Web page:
The U.S. government's voluntary program to collect data from manufacturers working with nanoscale materials has attracted a limited response so far, according to an interim report released by the U.S. Environmental Protection Agency earlier this year. But the era of voluntary reporting may be drawing to a close as calls for mandatory risk assessment of these materials grow.

California's Department of Toxic Substances Control, for example, in January sent letters to manufacturers who produce or import carbon nanotubes into the state, requiring that they provide a range of information about those materials. The manufacturers have one year to provide their responses.

In another example, Canada appears on the brink of requiring nanomaterial manufacturers to provide data. A spokesperson for Environment Canada, the Canadian government's department charged with coordinating environmental policies, says the proposed information-gathering notice will be a one-time requirement that "can include how the substance is used or managed, any existing data on physical or chemical properties, or any other information that is needed to help inform the assessment and management process." The spokesperson said the notice will target companies or institutions that made or imported more than 1 kilogram of nanomaterial during the 2008 calendar year.

Why the interest in collecting this data? Nanomaterials have been garnering a lot of attention lately for what they allegedly lack: enough government oversight in the face of many unknowns -- particularly the effects these materials have on health and the environment. The tiny size of the particles that comprise nanomaterials gives them unique characteristics not found in the same materials on a bulk scale. Yet the relative youth of the science and a lack of data have some questioning the risks they may pose. Meanwhile, some $147 billion in nano-enabled products were produced in 2007 and that figure could grow to $3.1 trillion in 2015, estimates Lux Research, an emerging technologies research and advisory firm.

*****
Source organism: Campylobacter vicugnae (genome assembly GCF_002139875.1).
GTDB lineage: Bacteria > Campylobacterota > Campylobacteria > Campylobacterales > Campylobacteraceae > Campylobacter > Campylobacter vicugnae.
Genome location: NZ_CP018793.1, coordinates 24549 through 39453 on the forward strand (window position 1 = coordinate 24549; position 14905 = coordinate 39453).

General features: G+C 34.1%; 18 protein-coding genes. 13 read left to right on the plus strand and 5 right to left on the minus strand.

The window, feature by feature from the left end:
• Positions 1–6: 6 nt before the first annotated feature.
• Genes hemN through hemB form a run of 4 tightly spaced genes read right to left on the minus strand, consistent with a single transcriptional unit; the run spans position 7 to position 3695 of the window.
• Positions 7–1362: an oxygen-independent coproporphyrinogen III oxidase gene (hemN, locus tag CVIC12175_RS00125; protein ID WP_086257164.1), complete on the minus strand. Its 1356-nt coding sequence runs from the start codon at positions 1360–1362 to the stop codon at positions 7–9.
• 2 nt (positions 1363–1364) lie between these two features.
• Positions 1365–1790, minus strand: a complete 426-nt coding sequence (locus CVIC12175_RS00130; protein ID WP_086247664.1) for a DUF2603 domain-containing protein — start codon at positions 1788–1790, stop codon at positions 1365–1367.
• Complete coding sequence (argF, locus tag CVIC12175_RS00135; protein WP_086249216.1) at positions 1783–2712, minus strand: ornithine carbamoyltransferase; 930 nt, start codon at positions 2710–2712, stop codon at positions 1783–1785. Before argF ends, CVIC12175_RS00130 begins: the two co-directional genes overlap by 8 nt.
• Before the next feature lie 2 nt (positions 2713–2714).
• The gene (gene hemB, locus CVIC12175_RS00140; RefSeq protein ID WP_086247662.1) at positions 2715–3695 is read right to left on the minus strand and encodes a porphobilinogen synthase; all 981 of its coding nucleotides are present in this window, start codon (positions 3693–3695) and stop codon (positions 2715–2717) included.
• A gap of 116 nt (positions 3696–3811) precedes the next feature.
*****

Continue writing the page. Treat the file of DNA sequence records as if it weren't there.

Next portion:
BASF Corp. voluntarily submitted data on several product lines that contain nanoscale materials -- including a special zinc oxide -- to EPA's Nanoscale Materials Stewardship Program.

By the end of 2008, some 29 companies and trade associations had voluntarily provided information on 123 nanomaterials requested by the EPA under its Nanoscale Materials Stewardship Program (NMSP). An additional seven companies had committed to participate, according to an interim report on the program issued in January. The two-year program continues until January 2010.

Based on the interim results, the EPA termed the NMSP "successful." However, Lux Research points out that the program had collected data on just 5% of the more than 2,000 types of existing nanomaterials. The firm suggests that a lack of greater participation may be a result of simply not enough incentive for manufacturers to voluntarily participate. Concerns over confidentiality may also play a part. That said, "a lot of companies do work closely, very closely, with officials at the EPA," whether or not they participate in the NMSP, points out David Hwang, Lux research associate.

Cleveland area-based Nanofilm provided data to the NMSP on its commercially available nano-scale materials. "In our view, there's nothing to fear so there's no reason not to provide the data," says Nanofilm's Scott Rickert, co-founder of the 25-year-old firm. "My biggest concern is if I didn't report and then I go out and try to sell something, expand my market with my partners . . . those big companies are going to want assurance that what we provide them is safe. So I have every incentive to cooperate with regulatory bodies. Because I'll have no customers if I don't."

Lux favors a more proactive and better coordinated approach to oversight by the U.S. government to corral what Hwang described as "a lot of confusion" by manufacturers about what rules to follow and whether their material, for example, may be considered "new" under the Toxic Substances Control Act. That confusion hurts the industry, Lux says.

"People that manufacture nanomaterials are afraid to perform R&D because they don't know if they will be able to sell these materials," says Jurron Bradley, Lux senior analyst and head of the firm's nanomaterials practice. "Investors are afraid to invest in these companies because they don't know if they will invest in a material that can't be sold. Also people who are buying the materials are afraid of potentially buying materials because what happens if something happens with them? So it's best to have sensible regulations instead of having none at all."

Scott Rickert

Nanofilm's Rickert says current regulation of nanomaterials is sufficient, except possibly in specific circumstances for specific materials. He notes that some companies likely are holding back, but he expects that to change. And why is that? "Every month that goes by without a major problem is another month of confidence."

See Also